While my trolls wanted me dead, I had no direct threats. No one said they were going to kill me and without any real menace, veiled or otherwise, law enforcement was powerless to act. That's when I decided to contact a defamation attorney. While I had no money to mount any sort of lawsuit, the attorney did tell me he would freely advise me if I found a local attorney to take on my case. I never did pursue that venue, but he continued to help. One of the key aspects of proving libel deals with search engine standings. A lot hinges on how search terms stack up in the hierarchy, and engines differ in their results. If you do a search for "marinade dave", how long do you have to scroll before something nefarious shows up? The higher the defamation in the pecking order, the more of a case you may have. Still, in my situation, I couldn't go after any one person or even a group because no such entity existed. There was no structured organization; no corporation and no headquarters. In Zimmerman's case, there's NBC.
So what does Zimmerman have stacked in his favor? Not much, really. When the news broke, he automatically became a public figure. Actually, it began the moment he squeezed the trigger, whether he knew it or not, and just because it wasn't reported right away, which it was, locally, he was no longer a private citizen. While I was merely a bit player in the Casey Anthony case, he became the star attraction; the center ring in a vast media circus. While media outlets could have looked at me as a culprit in my situation, they chose not to. In Zimmerman's case, he is either guilty or he's not, and there's no in between. I think we've already established that the media is not always fair and impartial, and to be frank, there's no law that forces them to be.
According to The Florida Bar, the "mere fact that a person does not like the way an article portrays him does not entitle him to damages. Rather, a defamatory communication, in its classic definition, is one that tends to hold a person up to hatred, contempt, or ridicule or causes him to be shunned or avoided by others."
If people are shunning Zimmerman, could it be because of his own doing, not NBC's?
In Florida law, there's also the element of substantial proof: 
While "truth is a defense" to a claim of defamation, Florida common law has taken that notion slightly further by permitting publishers of allegedly false statements to show those statements are "substantially true" or that portions that are untrue are so insignificant that a typical reader neither would realize the difference nor draw a different conclusion about the plaintiff if the false statements had not been included. In determining, then, whether an article is libelous, Florida courts review the article as if the allegedly false statements had been omitted. If the article purged of the error would not affect the mind of the reader differently, the article is not libelous. This test allows a defendant to demonstrate the general truth of the report, even though some portions may contain inaccuracies.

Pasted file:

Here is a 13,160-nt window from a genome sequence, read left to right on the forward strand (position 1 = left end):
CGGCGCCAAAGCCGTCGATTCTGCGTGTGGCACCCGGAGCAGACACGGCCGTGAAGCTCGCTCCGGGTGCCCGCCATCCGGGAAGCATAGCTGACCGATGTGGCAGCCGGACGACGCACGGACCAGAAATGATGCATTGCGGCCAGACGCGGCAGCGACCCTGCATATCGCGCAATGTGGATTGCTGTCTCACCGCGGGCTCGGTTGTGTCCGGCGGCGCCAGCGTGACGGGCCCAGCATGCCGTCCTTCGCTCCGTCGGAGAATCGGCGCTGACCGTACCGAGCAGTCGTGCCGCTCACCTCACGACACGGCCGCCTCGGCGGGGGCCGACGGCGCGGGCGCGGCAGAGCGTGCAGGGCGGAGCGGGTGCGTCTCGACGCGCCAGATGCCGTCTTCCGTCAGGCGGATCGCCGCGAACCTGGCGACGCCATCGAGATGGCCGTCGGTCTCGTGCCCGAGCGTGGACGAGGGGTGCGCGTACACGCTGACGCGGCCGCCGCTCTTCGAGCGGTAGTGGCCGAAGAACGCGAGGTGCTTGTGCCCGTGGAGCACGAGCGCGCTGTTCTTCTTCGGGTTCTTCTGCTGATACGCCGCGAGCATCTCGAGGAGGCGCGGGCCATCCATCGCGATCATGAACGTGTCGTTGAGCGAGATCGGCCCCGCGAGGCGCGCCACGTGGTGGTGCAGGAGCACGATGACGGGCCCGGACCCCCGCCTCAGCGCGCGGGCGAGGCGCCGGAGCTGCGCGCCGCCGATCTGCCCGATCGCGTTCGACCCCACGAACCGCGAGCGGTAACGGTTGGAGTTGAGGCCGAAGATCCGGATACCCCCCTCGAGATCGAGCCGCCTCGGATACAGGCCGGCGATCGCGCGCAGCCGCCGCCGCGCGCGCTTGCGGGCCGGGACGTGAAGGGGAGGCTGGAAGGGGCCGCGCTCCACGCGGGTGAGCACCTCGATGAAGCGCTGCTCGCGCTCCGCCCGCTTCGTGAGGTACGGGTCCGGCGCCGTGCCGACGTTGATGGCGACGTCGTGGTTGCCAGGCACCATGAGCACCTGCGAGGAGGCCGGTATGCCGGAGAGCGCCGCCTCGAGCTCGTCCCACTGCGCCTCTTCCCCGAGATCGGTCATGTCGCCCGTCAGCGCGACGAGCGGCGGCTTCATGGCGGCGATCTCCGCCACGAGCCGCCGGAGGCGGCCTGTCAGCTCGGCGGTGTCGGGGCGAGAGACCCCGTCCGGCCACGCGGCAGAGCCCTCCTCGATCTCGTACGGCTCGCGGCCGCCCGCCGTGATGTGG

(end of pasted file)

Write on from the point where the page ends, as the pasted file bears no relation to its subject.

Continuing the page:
If we remove the NBC report from what we know to date, would it change our minds about George Zimmerman? Did the report motivate anyone (or enough people) to turn against him by altering their opinion (at that time) regarding whether or not he was a racist, and what kind of adverse effect  could it have on his future? Who or what is more to blame, NBC or George himself?
It's very difficult to prove libel. It's very expensive, too. Who or what is prompting the defense (or George) to file a suit? Robert, Jr.? Where will the money come from? Because this would be a civil matter, how would his criminal defense attorneys fit into the equation? Zimmerman would be up against a huge corporation, so, unless he is hoping for a quick out of court settlement, what kind of risk is he willing to take considering his odds of winning or losing?
I understand that this situation is far removed from what I went through, but in the case of media, there are issues concerning time constraints that would work in their favor. I question how difficult it would be to prove that the network set out to destroy George Zimmerman's reputation. One other thing to take into consideration is the competitive nature of an industry where advertising revenue is based on ratings. Scoops are what count. Yes, news outlets should strive for the truth, but tell me honestly, aren't shocking stories what we really want ? Aren't they called headlines?
I have one more question that I'd like to address, and this one goes to George Zimmerman's most ardent supporters. It deals with the goose and the gander. If NBC should be held responsible for destroying his "good" name, who should be held accountable for the horrible smear campaign against Trayvon Martin? What Website(s) wrote: "TRAYVON MARTIN WAS A DRUG DEALER" and "A YEAR OF DRUG USE CULMINATES IN PREDICTABLE VIOLENCE..." with nothing to legally substantiate the claims? Do they fit the description of defamation?
Incidentally, George Zimmerman was on drugs, and that's the truth. You can't sue me. Whether he took them that day is something else, but why not try Googling "trayvon martin was a drug dealer" and see what you get on the first page? Hmm... Could that be a lawsuit just waiting to happen?
Cross posted on the Daily Kos

Sunday, October 07, 2012


I lost my little girl tonight. She had a great life, though. I think she was 19.